Book Review: The Twig Man by Sana Rasoul #TheTwigMan @bookgirlsr @literallypr


Beware the Twig Man, the Twig Man’s hex. Beware theTwig Man, or you’ll be NEXT!
It’s been a year since nearly-twelve-year-old Ari’s older sister, Lana, ran away.
Except Ari knows what really happened.
She was taken by the Twig Man, the creepy monster that’s haunted the woods for one hundred years.
No one else will listen, so it’s down to Ari to save his sister.
But he had better hurry, as Ari finds himself next on The Twig Man’s list…

My Review

A year ago Ari’s big sister Lana disappeared. His parents are convinced that she ran away because she wasn’t getting along with them and their belief is further supported when they find a plane ticket in her name. However, Ari is convinced that Lana was taken by the Twig Man who lives in the woods. One day whilst playing in the garden Ari ventures into the woods and inadvertently wakes the Twig Man. It’s in the woods that Ari meets a new friend Timmy who also believes that the Twig Man is real. The Twig Man now has his sights firmly set on Ari. Will Ari save his sister? Is Ari truly the next person on the Twig Man’s list?

This is a middle grade book which I thoroughly enjoyed. As a child there was always something really eerie about woods in general and my imagination always ran away with me. As a child it was easy to imagine creatures lurking in the woods, that the woods have eyes watching your every move and that it is a scary place. The way the story is written it perfectly picks up on those feelings that any child may have that there is a monster in the woods that only they can see. Ari’s parents don’t believe in the Twig Man and the only person he can find information from is his grandmother who is a believer. Ari is definitely a very brilliantly written character. Although he’s only 12 years old he is extremely brave and has a mind of his own. He firmly believes that his sister would never have left him unless she didn’t have a choice and therefore it’s his mission to get her back. Timmy was an intriguing character but also one shrouded in mystery. However, all becomes clearer as the story unfolds.

A brilliant read for Halloween, during dark winter nights or during a sleepover with friends.

Author Bio

Sana Rasoul was born in Slemani (Northern Iraq) and lived in Baghdad until she was seven. She graduated with an MSc in International Relations from SOAS University (2012) and a BA in Politics from the same university in 2010. Sana currently lives in West London and has been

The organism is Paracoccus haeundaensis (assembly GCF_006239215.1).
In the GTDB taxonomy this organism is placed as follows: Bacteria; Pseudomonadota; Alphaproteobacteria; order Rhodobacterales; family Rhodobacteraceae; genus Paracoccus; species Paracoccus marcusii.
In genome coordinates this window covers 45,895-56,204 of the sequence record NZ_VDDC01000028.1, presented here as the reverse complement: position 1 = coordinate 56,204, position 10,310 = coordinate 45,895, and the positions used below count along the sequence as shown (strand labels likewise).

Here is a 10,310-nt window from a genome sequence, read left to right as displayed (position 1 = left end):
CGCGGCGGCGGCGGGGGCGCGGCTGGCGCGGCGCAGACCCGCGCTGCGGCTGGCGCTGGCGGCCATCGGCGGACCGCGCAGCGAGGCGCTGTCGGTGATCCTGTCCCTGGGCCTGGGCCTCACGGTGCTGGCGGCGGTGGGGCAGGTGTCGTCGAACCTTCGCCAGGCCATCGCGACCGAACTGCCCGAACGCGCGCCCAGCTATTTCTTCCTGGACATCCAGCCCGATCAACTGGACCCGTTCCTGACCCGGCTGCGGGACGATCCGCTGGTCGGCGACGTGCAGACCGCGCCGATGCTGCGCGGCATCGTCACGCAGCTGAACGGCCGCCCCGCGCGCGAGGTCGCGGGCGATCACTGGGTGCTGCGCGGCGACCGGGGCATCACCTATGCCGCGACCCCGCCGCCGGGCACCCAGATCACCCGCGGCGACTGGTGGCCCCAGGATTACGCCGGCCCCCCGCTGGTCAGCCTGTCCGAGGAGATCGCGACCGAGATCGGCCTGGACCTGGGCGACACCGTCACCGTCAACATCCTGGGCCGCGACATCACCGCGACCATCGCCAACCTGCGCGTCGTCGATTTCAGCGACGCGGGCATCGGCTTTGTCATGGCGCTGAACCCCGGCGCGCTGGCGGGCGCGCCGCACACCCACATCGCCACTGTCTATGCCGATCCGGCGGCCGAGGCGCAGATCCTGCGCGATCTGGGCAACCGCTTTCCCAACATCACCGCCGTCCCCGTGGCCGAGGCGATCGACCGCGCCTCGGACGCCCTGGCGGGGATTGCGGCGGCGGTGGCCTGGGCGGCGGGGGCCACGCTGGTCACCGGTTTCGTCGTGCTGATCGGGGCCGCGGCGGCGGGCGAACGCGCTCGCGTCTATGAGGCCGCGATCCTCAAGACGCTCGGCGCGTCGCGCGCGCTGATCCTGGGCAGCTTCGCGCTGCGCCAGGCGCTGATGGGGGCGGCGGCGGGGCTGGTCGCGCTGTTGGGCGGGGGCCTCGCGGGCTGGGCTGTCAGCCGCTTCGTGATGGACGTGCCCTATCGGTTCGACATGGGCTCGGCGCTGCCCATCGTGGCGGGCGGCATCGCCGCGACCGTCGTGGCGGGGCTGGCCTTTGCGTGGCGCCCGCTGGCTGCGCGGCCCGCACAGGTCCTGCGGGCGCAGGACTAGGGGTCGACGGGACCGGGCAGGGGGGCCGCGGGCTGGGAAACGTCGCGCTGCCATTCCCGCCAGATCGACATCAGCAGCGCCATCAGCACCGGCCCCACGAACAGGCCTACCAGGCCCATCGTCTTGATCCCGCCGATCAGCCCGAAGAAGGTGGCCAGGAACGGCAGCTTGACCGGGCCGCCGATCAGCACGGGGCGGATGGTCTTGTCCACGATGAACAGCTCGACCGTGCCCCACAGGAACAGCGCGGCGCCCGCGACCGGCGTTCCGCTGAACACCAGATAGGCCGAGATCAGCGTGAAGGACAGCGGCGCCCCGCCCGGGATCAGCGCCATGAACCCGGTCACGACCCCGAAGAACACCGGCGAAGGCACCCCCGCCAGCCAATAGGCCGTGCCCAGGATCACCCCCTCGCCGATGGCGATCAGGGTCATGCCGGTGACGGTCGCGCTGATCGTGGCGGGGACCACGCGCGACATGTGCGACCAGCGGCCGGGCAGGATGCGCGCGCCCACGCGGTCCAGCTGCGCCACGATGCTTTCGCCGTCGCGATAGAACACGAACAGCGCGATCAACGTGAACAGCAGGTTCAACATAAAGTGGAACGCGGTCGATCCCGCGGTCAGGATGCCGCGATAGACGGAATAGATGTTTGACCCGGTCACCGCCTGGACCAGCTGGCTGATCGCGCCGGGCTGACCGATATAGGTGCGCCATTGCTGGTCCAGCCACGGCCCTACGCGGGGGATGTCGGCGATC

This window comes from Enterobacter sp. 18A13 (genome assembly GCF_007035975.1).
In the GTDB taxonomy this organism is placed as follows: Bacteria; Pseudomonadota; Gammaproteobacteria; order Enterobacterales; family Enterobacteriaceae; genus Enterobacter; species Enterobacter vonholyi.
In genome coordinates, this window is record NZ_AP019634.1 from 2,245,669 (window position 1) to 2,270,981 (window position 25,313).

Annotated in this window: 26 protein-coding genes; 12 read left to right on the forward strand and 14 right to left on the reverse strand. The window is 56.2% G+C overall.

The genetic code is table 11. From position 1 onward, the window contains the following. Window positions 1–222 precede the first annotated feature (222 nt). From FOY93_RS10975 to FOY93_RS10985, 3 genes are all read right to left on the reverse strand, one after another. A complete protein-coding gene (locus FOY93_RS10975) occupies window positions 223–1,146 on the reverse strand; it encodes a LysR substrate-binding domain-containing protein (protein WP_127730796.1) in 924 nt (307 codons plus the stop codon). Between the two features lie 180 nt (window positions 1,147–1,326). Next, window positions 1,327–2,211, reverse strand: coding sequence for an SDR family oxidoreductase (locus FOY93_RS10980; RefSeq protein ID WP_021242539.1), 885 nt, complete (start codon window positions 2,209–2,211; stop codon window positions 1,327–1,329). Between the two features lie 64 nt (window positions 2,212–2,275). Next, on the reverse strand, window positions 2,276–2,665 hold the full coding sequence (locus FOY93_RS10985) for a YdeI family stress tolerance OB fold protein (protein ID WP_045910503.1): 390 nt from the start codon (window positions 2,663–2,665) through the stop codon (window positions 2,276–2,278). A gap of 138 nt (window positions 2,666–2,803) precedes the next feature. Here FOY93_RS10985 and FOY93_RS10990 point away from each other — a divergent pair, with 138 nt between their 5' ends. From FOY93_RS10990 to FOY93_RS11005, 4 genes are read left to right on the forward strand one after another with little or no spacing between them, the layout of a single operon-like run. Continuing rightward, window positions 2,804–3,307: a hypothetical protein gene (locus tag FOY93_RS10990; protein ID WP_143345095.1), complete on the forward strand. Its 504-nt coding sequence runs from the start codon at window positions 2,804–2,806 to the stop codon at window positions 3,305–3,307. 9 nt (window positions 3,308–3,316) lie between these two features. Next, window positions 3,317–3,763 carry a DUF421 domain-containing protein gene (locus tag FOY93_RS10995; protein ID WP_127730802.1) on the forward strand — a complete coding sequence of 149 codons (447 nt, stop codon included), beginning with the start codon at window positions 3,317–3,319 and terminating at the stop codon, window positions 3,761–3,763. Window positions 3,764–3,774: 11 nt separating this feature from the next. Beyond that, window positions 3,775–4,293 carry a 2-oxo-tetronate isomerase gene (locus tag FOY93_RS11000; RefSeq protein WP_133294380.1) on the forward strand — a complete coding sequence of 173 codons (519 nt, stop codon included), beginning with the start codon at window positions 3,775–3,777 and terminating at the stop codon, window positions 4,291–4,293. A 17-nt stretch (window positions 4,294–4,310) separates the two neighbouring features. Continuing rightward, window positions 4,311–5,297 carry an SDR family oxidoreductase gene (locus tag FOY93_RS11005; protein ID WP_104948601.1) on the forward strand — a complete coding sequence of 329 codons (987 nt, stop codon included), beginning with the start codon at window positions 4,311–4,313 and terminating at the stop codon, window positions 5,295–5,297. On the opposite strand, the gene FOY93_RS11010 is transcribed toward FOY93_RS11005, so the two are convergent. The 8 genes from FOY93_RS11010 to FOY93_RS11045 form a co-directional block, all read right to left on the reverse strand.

teaching since 2013. She teaches Politics at a sixth form college in central London. Sana has written pieces for magazines such as Politics Review and Think Tank.

Sana developed a passion for writing when she was in primary school, but particularly after her father gifted her with the Narnia collection for her birthday. They would take weekly trips to Waterstones, and it became a tradition to scour through the many titles. When her father passed away, Sana spent a lot of time in the local library in Old Brompton Road where she became an avid reader. She grew up with a particular interest in reading anything that was horror, supernatural or thriller related. Some of her favourite authors include R.L Stine, Agatha Christie and Stephen King. More recently, she has enjoyed books by Abigail Dean and Bella Mackie. One of her all-time favourite books is The Republic of Trees by Sam Taylor.

Sana began writing spooky tales for children to show that it is okay to be scared, and that
exploring issues like fear and courage within the safety of a book is much needed. She usually writes when the world is asleep, with a creepy soundtrack for inspiration! The crows in the story were inspired by an old uninhabited house in Baghdad, which she would walk past every day to get to school. This house would always have a crow or two perched on the gates…

Sana is a Formula One enthusiast and a passionate supporter of the Red Bull team. Sana also enjoys the occasional gaming in her spare time and spending countless hours writing in cafes. When she isn’t reading or writing, you can find her at the gym.


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